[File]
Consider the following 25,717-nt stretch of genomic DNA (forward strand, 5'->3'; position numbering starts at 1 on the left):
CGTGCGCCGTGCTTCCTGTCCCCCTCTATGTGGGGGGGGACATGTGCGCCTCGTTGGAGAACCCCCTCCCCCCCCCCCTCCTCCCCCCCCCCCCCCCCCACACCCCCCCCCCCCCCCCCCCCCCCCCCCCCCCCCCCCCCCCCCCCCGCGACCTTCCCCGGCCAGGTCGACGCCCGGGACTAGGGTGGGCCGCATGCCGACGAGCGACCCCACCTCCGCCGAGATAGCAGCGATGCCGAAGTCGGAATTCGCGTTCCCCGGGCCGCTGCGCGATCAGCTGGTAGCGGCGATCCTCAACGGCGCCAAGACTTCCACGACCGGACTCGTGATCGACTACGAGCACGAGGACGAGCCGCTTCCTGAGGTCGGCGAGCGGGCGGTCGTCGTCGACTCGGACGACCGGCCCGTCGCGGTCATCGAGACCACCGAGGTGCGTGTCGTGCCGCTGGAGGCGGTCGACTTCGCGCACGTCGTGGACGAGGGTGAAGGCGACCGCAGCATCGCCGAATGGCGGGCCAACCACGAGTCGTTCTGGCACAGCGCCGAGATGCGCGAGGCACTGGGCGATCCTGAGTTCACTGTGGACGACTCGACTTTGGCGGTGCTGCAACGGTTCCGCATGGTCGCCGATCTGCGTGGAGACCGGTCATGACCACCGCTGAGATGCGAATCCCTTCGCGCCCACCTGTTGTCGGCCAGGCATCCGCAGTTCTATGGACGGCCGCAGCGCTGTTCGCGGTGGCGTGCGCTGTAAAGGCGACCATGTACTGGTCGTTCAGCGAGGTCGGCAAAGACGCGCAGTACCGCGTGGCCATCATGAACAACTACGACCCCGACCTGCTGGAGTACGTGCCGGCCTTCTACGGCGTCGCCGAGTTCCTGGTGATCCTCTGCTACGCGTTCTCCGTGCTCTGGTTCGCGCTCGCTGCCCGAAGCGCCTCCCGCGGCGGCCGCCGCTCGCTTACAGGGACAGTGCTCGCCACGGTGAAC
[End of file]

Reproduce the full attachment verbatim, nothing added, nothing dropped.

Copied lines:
Consider the following 25,717-nt stretch of genomic DNA (forward strand, 5'->3'; position numbering starts at 1 on the left):
CGTGCGCCGTGCTTCCTGTCCCCCTCTATGTGGGGGGGGACATGTGCGCCTCGTTGGAGAACCCCCTCCCCCCCCCCCTCCTCCCCCCCCCCCCCCCCCACACCCCCCCCCCCCCCCCCCCCCCCCCCCCCCCCCCCCCCCCCCCCCGCGACCTTCCCCGGCCAGGTCGACGCCCGGGACTAGGGTGGGCCGCATGCCGACGAGCGACCCCACCTCCGCCGAGATAGCAGCGATGCCGAAGTCGGAATTCGCGTTCCCCGGGCCGCTGCGCGATCAGCTGGTAGCGGCGATCCTCAACGGCGCCAAGACTTCCACGACCGGACTCGTGATCGACTACGAGCACGAGGACGAGCCGCTTCCTGAGGTCGGCGAGCGGGCGGTCGTCGTCGACTCGGACGACCGGCCCGTCGCGGTCATCGAGACCACCGAGGTGCGTGTCGTGCCGCTGGAGGCGGTCGACTTCGCGCACGTCGTGGACGAGGGTGAAGGCGACCGCAGCATCGCCGAATGGCGGGCCAACCACGAGTCGTTCTGGCACAGCGCCGAGATGCGCGAGGCACTGGGCGATCCTGAGTTCACTGTGGACGACTCGACTTTGGCGGTGCTGCAACGGTTCCGCATGGTCGCCGATCTGCGTGGAGACCGGTCATGACCACCGCTGAGATGCGAATCCCTTCGCGCCCACCTGTTGTCGGCCAGGCATCCGCAGTTCTATGGACGGCCGCAGCGCTGTTCGCGGTGGCGTGCGCTGTAAAGGCGACCATGTACTGGTCGTTCAGCGAGGTCGGCAAAGACGCGCAGTACCGCGTGGCCATCATGAACAACTACGACCCCGACCTGCTGGAGTACGTGCCGGCCTTCTACGGCGTCGCCGAGTTCCTGGTGATCCTCTGCTACGCGTTCTCCGTGCTCTGGTTCGCGCTCGCTGCCCGAAGCGCCTCCCGCGGCGGCCGCCGCTCGCTTACAGGGACAGTGCTCGCCACGGTGAAC